We teamed up again with Brent Vatne and built a fun little app that tries to turn dating upside down. Here’s how it works:
We built that in a day (thanks Twilio for making voice & SMS so easy) and it won us second place (after the awesome insanity of Negochi) and $800 (Editor - I can finally justify getting a nice pair of headphones).
Some people ask us why we go to hackathons. After all, we’ve got a startup (and families and friends) and this eats up at least a day in our weekend.
Well, a few reasons.
First, it’s really fun to meet other people in the community. There’s a big difference between people who just code and then those who code at hackathons; we especially like the latter. They’re pushing the limits of what’s possible and their energy is infectious.
Second, it’s a great chance to work on stuff we couldn’t easily otherwise justify. Spend five hours learning Twilio’s API? Non-starter at work. Ditto for exploring Twitter Bootstrap.
We don’t have a need for these right now, so no way we could take the time off to learn them.
Except we should.
We want people to download our app. Why can’t they SMS us and get a link to the app store on their iPhone? Why don’t we have a pretty mobile web site and use Bootstrap?
If we didn’t hack around every now and then we wouldn’t have realized how easy these are to do.
And that’s why we go to hackathons.
Plus, who knows, we’re growing and maybe we’re meeting some people we’ll be working with soon. Maybe some of the folks we’ve met will become advisors, partners or investors.
To finish, two nerdy pieces of advice for anyone thinking of going to a hackathon:
1) Set up a continuous integration server ASAP. We recommend Jenkins. Nothing more awesome than having your team (who you might now have known a few hours before) commit to Github and having the changes flow through to your server.
If your code doesn’t run at the end of the day, you can’t win - so why wait until the end of the day to see?
2) Use Twitter Bootstrap or a similar CSS framework. Your code’s got to run; having it look nice is the icing on the cake. Bootstrap and friends let you create something beautiful without needing a dedicated designer. There’s now officially no excuse for you to demo a crappy looking webpage or app.
Finally, here’s a photo of the day, courtesy of Twilio. Bonus points to anyone who recognizes team Placeling and Brent:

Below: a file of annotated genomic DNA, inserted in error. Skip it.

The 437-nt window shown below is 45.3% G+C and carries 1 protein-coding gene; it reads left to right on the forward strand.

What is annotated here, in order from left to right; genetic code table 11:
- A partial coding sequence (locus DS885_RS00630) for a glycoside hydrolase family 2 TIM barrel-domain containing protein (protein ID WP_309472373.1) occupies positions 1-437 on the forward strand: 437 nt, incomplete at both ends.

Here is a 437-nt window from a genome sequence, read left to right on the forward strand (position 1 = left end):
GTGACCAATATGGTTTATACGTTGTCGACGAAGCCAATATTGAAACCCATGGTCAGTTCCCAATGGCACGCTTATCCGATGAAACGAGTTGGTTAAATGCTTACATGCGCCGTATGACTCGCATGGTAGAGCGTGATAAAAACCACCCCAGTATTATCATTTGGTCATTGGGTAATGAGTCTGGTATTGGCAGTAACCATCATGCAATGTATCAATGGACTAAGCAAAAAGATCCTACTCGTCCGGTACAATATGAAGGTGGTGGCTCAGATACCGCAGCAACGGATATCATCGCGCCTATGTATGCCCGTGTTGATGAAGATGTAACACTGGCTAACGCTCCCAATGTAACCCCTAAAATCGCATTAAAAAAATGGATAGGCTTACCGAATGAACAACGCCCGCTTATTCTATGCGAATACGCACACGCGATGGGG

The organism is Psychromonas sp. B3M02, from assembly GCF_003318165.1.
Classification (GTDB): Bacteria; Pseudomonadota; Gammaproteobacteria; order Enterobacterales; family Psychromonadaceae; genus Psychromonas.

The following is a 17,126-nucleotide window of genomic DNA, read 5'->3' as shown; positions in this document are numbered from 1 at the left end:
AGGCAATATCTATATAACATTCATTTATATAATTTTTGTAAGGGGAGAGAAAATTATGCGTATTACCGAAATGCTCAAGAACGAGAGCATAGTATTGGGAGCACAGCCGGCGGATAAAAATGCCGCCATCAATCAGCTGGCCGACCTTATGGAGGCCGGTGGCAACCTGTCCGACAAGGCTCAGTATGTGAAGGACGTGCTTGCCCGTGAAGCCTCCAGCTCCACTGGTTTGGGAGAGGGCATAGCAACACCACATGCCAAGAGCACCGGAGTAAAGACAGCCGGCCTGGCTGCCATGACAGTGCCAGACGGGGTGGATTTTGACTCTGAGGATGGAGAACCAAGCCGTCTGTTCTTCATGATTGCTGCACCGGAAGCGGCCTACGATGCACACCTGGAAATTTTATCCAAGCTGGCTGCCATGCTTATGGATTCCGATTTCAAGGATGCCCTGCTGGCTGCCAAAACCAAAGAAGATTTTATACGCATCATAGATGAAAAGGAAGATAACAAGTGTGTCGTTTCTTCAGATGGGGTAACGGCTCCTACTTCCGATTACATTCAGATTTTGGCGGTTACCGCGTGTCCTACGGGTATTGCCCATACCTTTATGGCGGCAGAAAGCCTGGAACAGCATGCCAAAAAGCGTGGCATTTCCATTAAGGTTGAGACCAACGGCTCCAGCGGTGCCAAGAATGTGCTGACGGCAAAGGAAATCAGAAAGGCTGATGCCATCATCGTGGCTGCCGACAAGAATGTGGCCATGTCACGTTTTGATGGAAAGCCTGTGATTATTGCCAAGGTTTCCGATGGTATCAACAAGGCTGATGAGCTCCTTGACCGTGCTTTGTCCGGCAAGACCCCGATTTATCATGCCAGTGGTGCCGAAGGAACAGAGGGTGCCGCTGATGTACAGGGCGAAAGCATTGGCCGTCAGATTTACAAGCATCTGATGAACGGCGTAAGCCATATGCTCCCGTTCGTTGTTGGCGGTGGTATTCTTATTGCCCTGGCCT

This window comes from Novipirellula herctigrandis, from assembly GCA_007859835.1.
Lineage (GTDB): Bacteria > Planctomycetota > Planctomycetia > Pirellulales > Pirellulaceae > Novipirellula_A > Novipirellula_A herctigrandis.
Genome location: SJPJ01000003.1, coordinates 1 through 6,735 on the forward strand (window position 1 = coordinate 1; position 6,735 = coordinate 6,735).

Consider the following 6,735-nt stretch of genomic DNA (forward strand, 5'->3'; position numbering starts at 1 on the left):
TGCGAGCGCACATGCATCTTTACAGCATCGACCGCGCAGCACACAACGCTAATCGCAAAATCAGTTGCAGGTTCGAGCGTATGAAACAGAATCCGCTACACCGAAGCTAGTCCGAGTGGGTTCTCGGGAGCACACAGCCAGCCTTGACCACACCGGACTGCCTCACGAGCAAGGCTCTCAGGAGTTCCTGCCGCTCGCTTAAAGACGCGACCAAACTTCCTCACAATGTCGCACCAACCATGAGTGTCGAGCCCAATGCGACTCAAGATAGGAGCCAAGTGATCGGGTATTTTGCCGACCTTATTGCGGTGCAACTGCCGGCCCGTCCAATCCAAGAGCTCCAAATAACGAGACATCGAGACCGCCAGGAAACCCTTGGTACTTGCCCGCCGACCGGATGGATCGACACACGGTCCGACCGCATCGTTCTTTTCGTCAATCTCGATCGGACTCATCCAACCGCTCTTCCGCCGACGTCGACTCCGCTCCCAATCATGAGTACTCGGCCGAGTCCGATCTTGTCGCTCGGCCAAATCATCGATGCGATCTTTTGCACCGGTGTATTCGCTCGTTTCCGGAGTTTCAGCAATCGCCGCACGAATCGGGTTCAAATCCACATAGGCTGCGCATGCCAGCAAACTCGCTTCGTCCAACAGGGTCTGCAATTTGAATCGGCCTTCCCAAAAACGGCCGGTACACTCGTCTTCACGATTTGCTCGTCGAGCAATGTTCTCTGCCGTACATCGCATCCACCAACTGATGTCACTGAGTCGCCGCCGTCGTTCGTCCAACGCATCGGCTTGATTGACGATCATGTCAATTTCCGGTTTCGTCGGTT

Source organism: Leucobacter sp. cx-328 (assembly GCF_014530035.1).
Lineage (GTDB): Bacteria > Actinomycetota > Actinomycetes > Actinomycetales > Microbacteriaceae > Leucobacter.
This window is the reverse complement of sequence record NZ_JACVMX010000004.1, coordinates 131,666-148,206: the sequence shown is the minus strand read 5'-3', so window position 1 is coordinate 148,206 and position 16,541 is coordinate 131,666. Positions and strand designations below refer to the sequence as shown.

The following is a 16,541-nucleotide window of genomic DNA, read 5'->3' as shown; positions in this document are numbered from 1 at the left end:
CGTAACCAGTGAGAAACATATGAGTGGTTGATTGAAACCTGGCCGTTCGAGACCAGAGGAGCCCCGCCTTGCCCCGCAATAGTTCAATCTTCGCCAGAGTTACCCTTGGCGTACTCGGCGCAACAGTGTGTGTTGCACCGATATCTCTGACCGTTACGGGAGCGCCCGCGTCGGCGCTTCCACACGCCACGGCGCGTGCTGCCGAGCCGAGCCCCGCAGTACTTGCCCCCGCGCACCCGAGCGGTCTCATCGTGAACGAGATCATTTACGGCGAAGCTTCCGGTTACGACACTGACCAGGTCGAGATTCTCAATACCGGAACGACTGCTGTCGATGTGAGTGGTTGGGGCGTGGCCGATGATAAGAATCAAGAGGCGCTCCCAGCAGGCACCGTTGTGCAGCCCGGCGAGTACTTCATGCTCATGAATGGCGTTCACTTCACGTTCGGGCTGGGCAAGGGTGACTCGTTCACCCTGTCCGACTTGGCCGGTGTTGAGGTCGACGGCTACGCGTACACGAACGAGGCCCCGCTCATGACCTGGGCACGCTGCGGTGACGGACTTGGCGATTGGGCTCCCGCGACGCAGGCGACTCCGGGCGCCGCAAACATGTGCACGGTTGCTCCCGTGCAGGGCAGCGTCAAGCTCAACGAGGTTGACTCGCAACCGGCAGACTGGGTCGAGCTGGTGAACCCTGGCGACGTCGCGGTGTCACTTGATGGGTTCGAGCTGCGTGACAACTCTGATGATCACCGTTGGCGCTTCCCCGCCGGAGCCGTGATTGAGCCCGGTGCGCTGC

On Saturday, Team Placeling took part in an Open Data Hackathon here in BC. Many of you will - quite rightfully - be wondering: what is open data? And what’s a hackathon?
Let’s start with Open Data. All of us pay taxes to various governments in return for them delivering services. In the process of providing these services, governments generate a lot of data. Since our taxes paid for this data to be created, we should have access to it.
And access is important; it lets the private sector use the data to provide services the government might not. Here are some examples for you:
So that’s Open Data, what about the hackathon part? Here a bunch of people who like coding get together and write an app in a few hours. The goal is to ship something new before the end of the hackathon.
Which brings us to Saturday.
And BTW, iQmetrix’s offices may have the best views in all of Vancouver:
So what did we spend the hackathon doing?
Well, we like the idea of being able to find public art around you. You can do that with Placeling now, but we wanted to take it a bit further:
Turns out we’re not the only ones who think this is an interesting problem. We found some great hackers in Brent Vatne and Marc Irawan plus product talent in Josh Sorokin, Lucas and others and we set out to code.
We hit upon a few problems right away:
But this isn’t a post about what doesn’t work - as mentioned earlier you’ve got to ship something during a hackathon. And, thanks to the tireless work of Ian, Marc & Brent, we did.
You can go to VanArtNear.Me and it’ll pull up all the nearby public art, sorted by distance and pull in photos from Instagram and Flickr. Since it’s running in your browser, it’s cross-platform. And in the spirit of Open Data, all the source code is up at GitHub.
Sometimes, like with Gate to the Northwest Passage, you’ll get additional photos of the art:
Other times - like with The Discus Thrower - there’s little connection; it’s still a fun way to explore the city.
It was a great time and we had a blast meeting a bunch of other inspired Open Data advocates and seeing what they built.
We’ll see y’all at the next one!